The Orkney Islands Are Tired of Getting 'Crumbs'

Council on Tuesday voted to study 'alternative models of governance'
By Newser Editors and Wire Services
Posted Jul 6, 2023 11:48 AM CDT
A Scottish Archipelago Votes to Explore Idea of Freedom
Sick of being ignored by far-away politicians, officials on Scotland’s remote Orkney Islands are mulling a drastic solution.   (AP Photo/Naomi Koppel, File)

Officials on the Orkney Islands, a corner of Scotland with Viking roots, voted Tuesday to explore ways of seeking more autonomy—or even independence—from neglectful UK governments. Journalists from across Britain and around the world tuned in remotely as Orkney Islands Council voted to study "alternative models of governance" for the archipelago, which has a population of 22,000. Any major constitutional change is a long shot, likely requiring a referendum and legislation by the Scottish and UK governments—who are themselves at loggerheads over the Scottish administration's ambition to make Scotland an independent country outside the United Kingdom, reports the AP.

The proposal from council leader James Stockan grabbed international headlines with its mention of potentially restoring Orkney's "Nordic connections." Orkney was under Norwegian and Danish control for centuries until 1472 when the islands were taken by the Scottish crown as part of Margaret of Denmark's wedding dowry to King James III of Scotland. Stockan said his proposal "is not about us joining Norway," but about countering the "discrimination that we've had against this community" from the Scottish and UK governments.

Stockan said Orkney gets less support from the Scottish government than other island communities in Shetland or the Hebrides and is desperately in need of new ferries to keep its many islands connected. Another councilor, Duncan Tullock, said Orkney was "living off crumbs. ... I've never been more disillusioned in my life with both the Scottish and the UK governments," he said. "We have had promise upon promise upon promise, every single one of them empty."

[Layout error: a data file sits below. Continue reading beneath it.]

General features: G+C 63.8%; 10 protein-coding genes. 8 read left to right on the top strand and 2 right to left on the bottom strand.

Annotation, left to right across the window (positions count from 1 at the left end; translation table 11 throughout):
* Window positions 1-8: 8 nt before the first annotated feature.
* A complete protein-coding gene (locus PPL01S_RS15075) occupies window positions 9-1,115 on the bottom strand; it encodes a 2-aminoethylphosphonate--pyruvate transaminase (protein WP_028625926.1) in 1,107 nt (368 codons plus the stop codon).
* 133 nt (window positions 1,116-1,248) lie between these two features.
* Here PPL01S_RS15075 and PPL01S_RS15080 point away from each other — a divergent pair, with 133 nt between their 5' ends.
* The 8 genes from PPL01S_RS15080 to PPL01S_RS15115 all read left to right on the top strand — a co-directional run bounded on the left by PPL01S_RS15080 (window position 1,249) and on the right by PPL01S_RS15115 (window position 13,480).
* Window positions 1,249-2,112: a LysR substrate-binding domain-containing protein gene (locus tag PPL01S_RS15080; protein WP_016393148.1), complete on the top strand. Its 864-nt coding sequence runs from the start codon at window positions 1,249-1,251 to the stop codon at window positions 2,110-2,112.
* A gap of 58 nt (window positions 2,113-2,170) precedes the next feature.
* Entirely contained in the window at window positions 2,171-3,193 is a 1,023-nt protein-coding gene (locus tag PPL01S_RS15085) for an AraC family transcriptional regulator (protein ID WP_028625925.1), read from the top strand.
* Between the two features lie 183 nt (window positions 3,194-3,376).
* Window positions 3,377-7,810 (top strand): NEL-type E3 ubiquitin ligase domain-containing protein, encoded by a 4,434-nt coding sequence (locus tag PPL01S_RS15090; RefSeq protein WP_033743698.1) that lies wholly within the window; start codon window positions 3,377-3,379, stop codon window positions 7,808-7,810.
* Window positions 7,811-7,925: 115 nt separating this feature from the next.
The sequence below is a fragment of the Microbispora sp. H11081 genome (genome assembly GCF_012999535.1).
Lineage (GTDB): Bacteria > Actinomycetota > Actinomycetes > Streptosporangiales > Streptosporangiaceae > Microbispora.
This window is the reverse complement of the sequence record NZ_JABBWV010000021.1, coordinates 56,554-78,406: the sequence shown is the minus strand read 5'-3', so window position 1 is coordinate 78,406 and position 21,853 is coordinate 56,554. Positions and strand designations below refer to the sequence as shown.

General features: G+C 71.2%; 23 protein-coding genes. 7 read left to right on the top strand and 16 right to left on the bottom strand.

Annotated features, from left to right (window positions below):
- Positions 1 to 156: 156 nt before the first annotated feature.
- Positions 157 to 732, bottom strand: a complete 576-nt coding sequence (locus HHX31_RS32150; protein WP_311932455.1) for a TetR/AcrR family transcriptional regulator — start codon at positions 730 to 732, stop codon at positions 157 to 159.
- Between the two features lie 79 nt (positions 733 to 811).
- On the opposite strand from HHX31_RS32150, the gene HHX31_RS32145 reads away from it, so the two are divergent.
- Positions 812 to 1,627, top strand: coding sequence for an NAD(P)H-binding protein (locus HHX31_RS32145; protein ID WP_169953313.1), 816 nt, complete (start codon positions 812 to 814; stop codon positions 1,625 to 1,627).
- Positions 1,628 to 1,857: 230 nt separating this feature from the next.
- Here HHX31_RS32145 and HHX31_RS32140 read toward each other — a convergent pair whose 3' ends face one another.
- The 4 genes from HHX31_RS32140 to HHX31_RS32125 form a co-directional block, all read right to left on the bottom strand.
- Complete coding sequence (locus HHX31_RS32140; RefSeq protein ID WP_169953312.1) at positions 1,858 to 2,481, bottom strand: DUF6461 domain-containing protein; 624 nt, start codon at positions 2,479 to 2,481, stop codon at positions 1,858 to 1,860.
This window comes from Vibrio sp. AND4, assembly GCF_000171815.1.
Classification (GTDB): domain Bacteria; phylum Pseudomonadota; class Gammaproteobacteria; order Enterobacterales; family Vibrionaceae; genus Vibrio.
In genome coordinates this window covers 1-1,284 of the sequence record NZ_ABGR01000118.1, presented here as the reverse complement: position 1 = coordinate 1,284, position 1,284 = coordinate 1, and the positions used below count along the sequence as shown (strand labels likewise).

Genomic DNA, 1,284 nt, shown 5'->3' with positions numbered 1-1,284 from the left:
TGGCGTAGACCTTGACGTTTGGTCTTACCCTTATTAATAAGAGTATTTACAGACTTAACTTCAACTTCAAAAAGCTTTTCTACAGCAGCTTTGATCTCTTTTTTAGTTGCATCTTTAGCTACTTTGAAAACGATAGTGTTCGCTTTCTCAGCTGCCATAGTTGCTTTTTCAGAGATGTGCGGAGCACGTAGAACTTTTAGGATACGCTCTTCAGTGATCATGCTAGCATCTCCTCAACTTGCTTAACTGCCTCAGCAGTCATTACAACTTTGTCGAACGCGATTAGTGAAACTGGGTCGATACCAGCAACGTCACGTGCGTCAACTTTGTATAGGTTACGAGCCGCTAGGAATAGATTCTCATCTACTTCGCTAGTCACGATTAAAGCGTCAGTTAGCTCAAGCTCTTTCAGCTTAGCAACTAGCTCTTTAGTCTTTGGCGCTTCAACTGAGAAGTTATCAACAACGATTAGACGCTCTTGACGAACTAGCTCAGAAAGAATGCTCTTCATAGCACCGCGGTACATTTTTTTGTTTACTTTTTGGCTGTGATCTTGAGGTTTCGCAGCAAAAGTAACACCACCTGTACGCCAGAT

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A report accompanying Stockan's motion suggested Orkney should investigate options including a status like the Faeroe Islands, a self-governing dependency of Denmark that lies between Scotland and Iceland. Another option is emulating Britain's Crown Dependencies such as the Channel Islands of Jersey and Guernsey. The UK government said there was "no mechanism" to change the status of Orkney, which sit about 10 miles north of mainland Scotland. The Norwegian government said the debate was "a domestic and constitutional British matter" on which it had no view.

(More Orkney Islands stories.)

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